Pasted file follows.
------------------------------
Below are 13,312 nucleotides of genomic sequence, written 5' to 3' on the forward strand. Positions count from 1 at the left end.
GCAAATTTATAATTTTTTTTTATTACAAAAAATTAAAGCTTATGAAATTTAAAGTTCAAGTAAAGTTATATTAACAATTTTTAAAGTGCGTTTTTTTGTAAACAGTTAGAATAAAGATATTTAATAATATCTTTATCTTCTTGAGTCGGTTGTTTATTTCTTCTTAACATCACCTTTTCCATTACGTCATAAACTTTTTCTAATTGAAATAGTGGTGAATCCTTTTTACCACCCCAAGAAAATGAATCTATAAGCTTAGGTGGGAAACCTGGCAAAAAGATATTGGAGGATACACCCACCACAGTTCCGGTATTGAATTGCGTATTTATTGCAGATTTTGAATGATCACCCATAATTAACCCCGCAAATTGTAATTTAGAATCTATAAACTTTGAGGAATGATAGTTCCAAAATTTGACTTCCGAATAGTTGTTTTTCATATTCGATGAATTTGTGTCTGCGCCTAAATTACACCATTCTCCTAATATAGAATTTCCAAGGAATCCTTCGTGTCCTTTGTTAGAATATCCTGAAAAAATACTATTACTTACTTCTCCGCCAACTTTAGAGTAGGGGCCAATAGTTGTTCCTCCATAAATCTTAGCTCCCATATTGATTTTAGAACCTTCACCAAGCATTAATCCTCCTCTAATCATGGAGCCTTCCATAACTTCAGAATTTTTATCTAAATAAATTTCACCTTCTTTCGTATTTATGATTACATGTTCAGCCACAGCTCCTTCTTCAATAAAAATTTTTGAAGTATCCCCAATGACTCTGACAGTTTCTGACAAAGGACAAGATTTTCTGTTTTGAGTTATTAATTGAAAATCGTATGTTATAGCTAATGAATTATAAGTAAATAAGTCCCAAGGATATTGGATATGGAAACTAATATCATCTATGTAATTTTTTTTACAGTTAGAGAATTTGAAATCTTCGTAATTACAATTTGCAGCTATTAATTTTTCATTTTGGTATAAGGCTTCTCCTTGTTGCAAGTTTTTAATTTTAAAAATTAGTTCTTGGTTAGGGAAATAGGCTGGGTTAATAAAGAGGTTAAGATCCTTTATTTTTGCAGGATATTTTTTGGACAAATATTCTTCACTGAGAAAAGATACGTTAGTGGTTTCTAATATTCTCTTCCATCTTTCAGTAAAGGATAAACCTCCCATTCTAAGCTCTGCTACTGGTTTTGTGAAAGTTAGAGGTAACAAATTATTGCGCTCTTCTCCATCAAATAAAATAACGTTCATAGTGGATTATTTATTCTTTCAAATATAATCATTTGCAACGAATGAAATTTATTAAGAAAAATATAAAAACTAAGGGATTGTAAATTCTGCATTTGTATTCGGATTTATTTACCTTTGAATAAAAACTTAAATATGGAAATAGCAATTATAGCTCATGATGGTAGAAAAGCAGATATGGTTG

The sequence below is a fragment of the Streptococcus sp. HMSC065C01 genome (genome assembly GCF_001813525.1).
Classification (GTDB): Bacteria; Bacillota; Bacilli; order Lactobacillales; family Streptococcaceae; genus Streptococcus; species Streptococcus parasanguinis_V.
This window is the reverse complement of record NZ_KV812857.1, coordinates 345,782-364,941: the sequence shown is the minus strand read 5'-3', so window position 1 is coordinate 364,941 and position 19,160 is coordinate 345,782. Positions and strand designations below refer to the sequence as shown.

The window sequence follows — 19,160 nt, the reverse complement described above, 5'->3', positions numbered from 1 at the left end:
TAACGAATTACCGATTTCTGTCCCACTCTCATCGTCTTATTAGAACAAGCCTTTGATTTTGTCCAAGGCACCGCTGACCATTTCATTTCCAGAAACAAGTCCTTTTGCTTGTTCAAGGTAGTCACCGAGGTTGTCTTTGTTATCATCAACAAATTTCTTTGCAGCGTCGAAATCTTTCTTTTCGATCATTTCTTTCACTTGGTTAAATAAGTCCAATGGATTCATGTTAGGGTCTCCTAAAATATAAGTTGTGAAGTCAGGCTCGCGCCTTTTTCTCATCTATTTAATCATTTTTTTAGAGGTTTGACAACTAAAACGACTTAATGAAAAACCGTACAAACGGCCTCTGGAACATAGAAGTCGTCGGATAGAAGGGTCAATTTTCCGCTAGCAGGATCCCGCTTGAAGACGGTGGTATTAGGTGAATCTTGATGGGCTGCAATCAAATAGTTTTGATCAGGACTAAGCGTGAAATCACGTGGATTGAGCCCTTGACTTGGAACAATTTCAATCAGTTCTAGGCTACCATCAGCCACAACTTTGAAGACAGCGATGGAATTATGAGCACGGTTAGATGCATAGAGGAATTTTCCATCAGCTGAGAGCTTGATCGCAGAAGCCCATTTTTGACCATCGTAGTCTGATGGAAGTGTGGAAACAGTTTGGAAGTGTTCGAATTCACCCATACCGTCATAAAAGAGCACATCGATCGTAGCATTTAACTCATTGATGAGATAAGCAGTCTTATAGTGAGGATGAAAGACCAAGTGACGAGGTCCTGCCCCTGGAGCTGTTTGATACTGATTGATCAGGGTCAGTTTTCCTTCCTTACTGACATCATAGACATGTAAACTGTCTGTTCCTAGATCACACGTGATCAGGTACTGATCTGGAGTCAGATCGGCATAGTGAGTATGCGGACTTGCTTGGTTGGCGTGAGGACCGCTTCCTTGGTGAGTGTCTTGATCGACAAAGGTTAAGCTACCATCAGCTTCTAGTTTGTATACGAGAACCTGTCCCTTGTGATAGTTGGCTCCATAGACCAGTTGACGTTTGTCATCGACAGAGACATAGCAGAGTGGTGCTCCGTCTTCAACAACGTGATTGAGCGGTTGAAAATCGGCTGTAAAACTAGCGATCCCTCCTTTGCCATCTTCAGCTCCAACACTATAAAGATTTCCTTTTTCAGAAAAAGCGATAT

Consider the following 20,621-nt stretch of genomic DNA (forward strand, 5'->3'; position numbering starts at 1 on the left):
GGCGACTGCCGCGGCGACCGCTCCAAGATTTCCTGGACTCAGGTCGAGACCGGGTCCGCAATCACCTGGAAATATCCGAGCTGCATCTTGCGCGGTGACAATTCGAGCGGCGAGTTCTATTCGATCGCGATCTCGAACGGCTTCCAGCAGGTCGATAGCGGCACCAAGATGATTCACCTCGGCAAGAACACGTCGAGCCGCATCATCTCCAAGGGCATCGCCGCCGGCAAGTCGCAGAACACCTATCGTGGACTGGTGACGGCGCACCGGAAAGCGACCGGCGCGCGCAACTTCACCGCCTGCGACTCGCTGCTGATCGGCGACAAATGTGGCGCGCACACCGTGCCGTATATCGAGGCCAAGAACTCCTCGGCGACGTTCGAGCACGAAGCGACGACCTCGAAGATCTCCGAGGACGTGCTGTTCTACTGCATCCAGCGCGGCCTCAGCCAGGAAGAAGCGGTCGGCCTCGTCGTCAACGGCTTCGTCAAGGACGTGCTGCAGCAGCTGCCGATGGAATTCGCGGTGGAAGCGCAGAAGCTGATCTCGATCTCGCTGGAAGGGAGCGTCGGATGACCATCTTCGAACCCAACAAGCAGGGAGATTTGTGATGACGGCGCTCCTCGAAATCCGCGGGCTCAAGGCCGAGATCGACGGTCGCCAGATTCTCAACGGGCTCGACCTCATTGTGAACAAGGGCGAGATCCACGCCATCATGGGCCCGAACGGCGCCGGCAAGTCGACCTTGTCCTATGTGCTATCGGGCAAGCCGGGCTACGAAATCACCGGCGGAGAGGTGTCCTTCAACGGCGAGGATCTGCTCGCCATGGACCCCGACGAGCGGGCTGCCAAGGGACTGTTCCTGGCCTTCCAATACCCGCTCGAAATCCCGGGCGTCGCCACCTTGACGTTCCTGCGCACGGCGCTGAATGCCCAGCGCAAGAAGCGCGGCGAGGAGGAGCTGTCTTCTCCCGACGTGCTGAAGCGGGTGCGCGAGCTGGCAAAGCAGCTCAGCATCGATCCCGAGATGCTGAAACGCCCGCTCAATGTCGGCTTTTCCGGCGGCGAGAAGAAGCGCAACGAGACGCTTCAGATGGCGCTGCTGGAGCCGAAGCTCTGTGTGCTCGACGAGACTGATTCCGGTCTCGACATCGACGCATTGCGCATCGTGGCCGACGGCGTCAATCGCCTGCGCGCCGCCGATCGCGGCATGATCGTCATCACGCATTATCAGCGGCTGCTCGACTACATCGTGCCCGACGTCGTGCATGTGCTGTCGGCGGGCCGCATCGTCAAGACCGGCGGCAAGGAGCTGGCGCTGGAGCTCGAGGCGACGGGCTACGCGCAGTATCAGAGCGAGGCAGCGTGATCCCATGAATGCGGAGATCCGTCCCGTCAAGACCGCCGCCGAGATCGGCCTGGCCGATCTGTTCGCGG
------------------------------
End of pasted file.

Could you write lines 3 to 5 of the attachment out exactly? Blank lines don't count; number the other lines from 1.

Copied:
The sequence below is a fragment of the Streptococcus sp. HMSC065C01 genome (genome assembly GCF_001813525.1).
Classification (GTDB): Bacteria; Bacillota; Bacilli; order Lactobacillales; family Streptococcaceae; genus Streptococcus; species Streptococcus parasanguinis_V.
This window is the reverse complement of record NZ_KV812857.1, coordinates 345,782-364,941: the sequence shown is the minus strand read 5'-3', so window position 1 is coordinate 364,941 and position 19,160 is coordinate 345,782. Positions and strand designations below refer to the sequence as shown.